As part of the bromeliad family, air plants are not only unique but also extremely easy to grow. One of the most common questions we get here at Air Plant Central is, “How fast do air plants grow?”
Most air plants will generally double in size every one to two years. However, some air plants can grow much faster than that.
Here are a few factors that will affect the growth rate of your air plants:
Different Species of Air Plants Grow at Different Rates
Like with any other plant, different species of air plants will grow at different rates. If you’re looking for a fast-growing air plant, look for one of the larger species, such as Tillandsia cyanea or Tillandsia xerographica.
Where an air plant is in its life cycle will also affect its growth rate. For example, newly germinated air plants will often grow much faster than mature air plants.
Whereas an air plant in the middle of the blooming cycle is all but finished growing and will die after blooming.
Several factors can affect the growth rate of air plants which include the following:
Naturally found in the tropical rainforests of Central and South America, air plants need bright, indirect sunlight to thrive. Overexposure will dry out the leaves and slow down the plant’s growth. The same works for underexposure, where the plant will become etiolated (leggy) in search of light. If it can’t get to a light source, it will eventually slow down in growth due to a lack of nutrients and die.
The water source you use and how often you water your air plants can also affect their growth. For example, using hard water (water that contains high levels of minerals) that aren’t natural for air plants may inhibit growth or even kill the plant.
If you want your air plant to thrive, use nutrient-rich water such as rainwater or pond water.
Lastly, all air plants have different watering needs. Some air plants only require a misting, whereas others need a dunking in water. It’s important to know the watering needs of your specific air plant and to stick to a regular watering schedule.
As mentioned previously, most air plants come from tropical rainforests where humidity levels are high. However, in our homes, the humidity is often much lower, which can cause the leaves of air plants to dry out and become crispy.
If you live in a dry climate or your home has low humidity, you may need to mist your air plants more often or even set them on a humidity tray to mimic their natural habitat.
However, if your air plant is dense with trichomes (tiny hair-like structures), it can tolerate lower humidity levels.
Like all plants, air plants need nutrients to grow. The best way to provide these nutrients is by using an air plant fertilizer.
Skip the Miracle-Gro and go for a fertilizer specifically made for air plants. Select companies will make Tillandsia Plant Food that contains all the essential nutrients air plants need to grow.
Aside from being native to tropical regions, air plants are often found atop trees. As a result, they are used to getting plenty of air circulation.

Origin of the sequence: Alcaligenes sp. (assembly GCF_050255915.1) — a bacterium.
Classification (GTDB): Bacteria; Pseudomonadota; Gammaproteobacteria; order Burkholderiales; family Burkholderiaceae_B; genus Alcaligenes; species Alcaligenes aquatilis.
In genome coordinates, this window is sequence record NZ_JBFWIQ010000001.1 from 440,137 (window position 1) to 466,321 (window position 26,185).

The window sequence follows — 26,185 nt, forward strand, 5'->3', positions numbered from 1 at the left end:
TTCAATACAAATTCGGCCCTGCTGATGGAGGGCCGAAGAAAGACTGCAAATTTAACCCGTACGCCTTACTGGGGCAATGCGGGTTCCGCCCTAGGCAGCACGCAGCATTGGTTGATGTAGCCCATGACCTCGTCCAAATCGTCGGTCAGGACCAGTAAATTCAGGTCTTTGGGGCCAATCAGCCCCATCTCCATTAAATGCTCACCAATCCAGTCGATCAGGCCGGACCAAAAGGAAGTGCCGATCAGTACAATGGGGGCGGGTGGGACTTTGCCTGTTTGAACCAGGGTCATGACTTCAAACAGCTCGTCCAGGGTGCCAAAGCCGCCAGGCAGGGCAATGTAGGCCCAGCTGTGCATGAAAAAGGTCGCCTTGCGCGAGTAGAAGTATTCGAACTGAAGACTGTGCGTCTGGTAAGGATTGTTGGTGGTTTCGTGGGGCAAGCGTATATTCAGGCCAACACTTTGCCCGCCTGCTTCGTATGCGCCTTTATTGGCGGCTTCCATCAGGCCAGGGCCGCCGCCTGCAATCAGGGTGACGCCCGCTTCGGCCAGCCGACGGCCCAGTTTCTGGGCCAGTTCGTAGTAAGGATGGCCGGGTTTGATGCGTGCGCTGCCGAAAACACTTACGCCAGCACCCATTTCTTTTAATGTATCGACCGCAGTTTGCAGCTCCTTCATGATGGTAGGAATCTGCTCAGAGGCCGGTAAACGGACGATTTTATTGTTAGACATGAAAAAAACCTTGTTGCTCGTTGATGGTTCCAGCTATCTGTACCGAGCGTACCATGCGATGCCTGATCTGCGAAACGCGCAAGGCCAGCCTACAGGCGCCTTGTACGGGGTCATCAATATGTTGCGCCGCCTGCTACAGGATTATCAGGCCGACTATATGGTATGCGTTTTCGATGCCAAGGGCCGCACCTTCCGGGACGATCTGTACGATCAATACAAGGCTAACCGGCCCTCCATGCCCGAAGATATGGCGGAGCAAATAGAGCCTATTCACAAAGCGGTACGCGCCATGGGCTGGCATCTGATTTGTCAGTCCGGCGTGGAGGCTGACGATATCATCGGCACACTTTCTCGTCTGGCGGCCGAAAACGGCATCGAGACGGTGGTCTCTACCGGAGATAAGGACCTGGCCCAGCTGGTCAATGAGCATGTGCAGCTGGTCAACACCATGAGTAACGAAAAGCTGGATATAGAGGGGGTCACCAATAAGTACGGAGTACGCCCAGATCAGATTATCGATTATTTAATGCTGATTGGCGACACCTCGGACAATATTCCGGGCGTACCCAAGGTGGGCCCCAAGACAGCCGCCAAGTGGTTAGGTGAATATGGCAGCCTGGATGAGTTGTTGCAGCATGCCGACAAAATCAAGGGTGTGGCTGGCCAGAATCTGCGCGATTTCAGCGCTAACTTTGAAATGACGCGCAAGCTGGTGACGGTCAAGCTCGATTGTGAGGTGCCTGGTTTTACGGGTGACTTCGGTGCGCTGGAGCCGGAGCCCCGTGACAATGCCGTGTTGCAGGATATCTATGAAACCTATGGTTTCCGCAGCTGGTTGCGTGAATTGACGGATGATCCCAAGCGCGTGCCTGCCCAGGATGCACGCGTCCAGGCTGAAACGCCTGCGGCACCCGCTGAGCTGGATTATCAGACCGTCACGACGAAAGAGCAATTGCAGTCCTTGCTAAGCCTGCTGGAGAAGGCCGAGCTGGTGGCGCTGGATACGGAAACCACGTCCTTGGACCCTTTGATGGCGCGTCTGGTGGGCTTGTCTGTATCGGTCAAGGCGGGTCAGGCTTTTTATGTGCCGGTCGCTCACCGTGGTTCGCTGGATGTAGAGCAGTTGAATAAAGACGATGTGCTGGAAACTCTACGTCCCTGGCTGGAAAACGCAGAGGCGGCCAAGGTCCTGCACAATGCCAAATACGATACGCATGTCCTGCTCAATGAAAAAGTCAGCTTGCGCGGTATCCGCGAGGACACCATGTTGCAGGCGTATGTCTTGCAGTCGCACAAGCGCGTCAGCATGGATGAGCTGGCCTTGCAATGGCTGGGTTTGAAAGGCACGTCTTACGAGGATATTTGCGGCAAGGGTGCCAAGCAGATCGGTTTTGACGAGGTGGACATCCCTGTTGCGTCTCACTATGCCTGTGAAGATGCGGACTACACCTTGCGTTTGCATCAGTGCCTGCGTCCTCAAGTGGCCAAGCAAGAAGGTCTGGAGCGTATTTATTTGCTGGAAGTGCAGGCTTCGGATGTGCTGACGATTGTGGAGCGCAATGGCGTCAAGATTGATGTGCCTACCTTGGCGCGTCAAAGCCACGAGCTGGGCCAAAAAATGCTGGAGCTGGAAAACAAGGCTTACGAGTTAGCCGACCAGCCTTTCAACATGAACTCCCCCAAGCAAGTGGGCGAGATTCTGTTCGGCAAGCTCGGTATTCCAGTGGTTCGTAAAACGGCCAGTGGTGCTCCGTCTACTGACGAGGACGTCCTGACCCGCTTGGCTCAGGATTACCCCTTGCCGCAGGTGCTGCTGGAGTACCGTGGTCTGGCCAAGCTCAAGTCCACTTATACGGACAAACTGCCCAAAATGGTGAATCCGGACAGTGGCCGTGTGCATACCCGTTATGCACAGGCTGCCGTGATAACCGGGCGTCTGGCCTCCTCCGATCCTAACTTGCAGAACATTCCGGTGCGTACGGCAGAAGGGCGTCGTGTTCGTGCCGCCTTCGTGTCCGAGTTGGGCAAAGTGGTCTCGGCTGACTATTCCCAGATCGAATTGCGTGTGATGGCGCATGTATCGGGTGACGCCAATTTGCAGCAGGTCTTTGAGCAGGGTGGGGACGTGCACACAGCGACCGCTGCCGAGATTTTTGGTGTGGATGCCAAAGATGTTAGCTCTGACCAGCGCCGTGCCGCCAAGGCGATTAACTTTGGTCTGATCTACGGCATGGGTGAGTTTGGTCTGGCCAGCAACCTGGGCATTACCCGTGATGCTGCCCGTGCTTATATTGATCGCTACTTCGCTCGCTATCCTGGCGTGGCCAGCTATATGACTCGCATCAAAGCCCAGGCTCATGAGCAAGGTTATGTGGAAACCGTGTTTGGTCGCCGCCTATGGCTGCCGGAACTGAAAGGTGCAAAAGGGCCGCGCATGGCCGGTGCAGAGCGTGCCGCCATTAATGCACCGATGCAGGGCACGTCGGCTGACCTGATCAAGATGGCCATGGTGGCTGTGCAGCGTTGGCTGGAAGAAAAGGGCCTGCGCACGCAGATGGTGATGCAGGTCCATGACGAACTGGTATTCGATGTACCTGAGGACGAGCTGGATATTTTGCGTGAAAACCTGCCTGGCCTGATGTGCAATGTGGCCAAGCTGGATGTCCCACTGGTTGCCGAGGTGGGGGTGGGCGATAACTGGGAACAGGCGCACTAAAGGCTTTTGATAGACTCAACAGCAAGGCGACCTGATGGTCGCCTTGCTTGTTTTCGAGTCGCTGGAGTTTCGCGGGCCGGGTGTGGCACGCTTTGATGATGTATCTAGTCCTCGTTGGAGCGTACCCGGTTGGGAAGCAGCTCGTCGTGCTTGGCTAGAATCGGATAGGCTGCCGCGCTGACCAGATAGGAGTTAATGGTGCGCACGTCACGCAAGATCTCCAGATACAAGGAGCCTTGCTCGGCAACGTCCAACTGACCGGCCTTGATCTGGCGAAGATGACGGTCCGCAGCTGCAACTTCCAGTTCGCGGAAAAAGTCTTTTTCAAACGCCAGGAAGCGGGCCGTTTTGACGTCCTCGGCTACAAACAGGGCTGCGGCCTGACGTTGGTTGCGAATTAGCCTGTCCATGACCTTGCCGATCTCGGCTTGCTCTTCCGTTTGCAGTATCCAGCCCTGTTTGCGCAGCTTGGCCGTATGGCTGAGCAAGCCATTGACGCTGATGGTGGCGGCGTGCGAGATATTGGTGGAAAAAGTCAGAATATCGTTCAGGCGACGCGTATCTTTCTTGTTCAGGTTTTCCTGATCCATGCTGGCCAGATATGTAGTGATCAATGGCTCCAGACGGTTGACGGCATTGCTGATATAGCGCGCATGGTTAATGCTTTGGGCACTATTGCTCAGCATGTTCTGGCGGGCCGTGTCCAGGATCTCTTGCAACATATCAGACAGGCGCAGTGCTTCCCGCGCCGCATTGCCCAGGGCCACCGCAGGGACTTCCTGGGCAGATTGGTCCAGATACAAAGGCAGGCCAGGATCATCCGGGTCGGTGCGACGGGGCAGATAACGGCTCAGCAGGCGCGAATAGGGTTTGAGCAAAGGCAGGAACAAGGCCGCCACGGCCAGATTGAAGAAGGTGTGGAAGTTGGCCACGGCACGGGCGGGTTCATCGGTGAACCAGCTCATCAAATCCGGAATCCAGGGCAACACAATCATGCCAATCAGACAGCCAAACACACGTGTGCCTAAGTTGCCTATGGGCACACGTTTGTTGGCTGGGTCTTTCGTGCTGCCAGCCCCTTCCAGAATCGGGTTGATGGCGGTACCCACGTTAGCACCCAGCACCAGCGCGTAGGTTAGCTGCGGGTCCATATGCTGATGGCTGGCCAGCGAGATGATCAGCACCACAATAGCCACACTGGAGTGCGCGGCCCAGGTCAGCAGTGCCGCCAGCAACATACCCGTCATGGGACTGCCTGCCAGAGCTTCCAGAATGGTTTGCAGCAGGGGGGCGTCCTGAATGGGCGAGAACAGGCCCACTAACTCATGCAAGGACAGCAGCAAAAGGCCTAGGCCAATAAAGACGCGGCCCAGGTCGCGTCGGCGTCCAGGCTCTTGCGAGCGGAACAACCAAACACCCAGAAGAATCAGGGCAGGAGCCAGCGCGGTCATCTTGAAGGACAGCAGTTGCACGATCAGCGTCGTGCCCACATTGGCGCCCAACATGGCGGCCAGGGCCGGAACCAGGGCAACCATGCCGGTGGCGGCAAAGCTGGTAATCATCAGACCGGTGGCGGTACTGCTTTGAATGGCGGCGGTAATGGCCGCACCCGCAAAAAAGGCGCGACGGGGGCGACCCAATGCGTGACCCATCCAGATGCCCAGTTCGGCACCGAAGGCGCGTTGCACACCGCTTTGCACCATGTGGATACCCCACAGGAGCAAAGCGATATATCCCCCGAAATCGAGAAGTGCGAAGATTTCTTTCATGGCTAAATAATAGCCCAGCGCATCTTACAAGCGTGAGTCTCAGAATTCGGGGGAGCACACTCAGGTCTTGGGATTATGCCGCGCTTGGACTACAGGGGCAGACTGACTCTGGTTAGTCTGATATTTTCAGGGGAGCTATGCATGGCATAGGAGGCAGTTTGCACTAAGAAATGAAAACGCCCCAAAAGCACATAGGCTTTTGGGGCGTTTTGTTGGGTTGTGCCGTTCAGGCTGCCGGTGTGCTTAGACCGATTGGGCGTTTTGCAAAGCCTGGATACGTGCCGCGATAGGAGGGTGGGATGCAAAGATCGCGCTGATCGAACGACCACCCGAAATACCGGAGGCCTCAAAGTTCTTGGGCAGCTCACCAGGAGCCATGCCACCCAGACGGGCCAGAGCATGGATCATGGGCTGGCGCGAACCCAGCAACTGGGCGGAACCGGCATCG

While this may be impossible to replicate in your home, it’s important not to place your air plants in a windowless room or any other location where they won’t get enough air.
Doing so can stunt the growth of your air plants or even kill them.
Lastly, the temperature can also affect the growth of air plants. Most air plants do best in temperatures between 50 and 90 degrees Fahrenheit.
If the temperature gets too hot or too cold, it can cause stress to the air plant, which will inhibit growth.
When placed in a spot that is too cold, air plants will often go into dormancy, where they will stop growing until the temperature rises again. While there are a few species of air plants that can tolerate colder temperatures, it’s best to err on the side of caution and keep all air plants in a warm spot.
Causes of Slow Growth Rate
There are a few other reasons why your air plant’s growth rate may be slow, which include the following:
If an air plant is getting too much water, it will rot. The first sign of this is usually when the leaves turn yellow, brown, or mushy. If you see this happening, stop watering your air plant and allow it to dry out completely. Once it’s dry, you can start watering it again, but stick to a regular watering schedule.
Infestation of Pests
Pests such as mealybugs, scale insects, and thrips can all infest air plants and cause them stress or eat up the vital nutrients they need to grow. If you see any pests on your air plant, isolate the plant (so it doesn’t spread to your other plants) and treat it with an insecticide.
While the office can be a great place to grow air plants, the lighting can inhibit growth. Unless your office has full-spectrum lighting, the lights may not be adequate for air plants to photosynthesize and grow. If you want your air plant to thrive, try placing it near a window or supplement it with a grow light.
Can you make air plants grow faster?
There is no surefire way to make air plants grow faster. However, by providing them with the proper care and conditions, you can give them the best chance to grow and thrive.
How long does it take an air plant to grow pups?
Pups, or offsets, typically grow after the air plant bloomed. It can take a few weeks to a few months for the pups to grow large enough to be separated from the mother plant.
How big will an air plant get?
The size of an air plant will depend on the species. Some air plants can grow as big as a foot long while others stay relatively small.
What is the biggest air plant?
The biggest air plant is the Tillandsia usneoides, commonly known as Spanish moss. This air plant can grow up to three feet long!
Samantha Taylor is the Senior Editor of airplantcentral.com. Her love for plants goes back to her childhood when she spent hours in the garden with her dear grandfather. As an aspiring botanist, she started her own business specializing in air plants.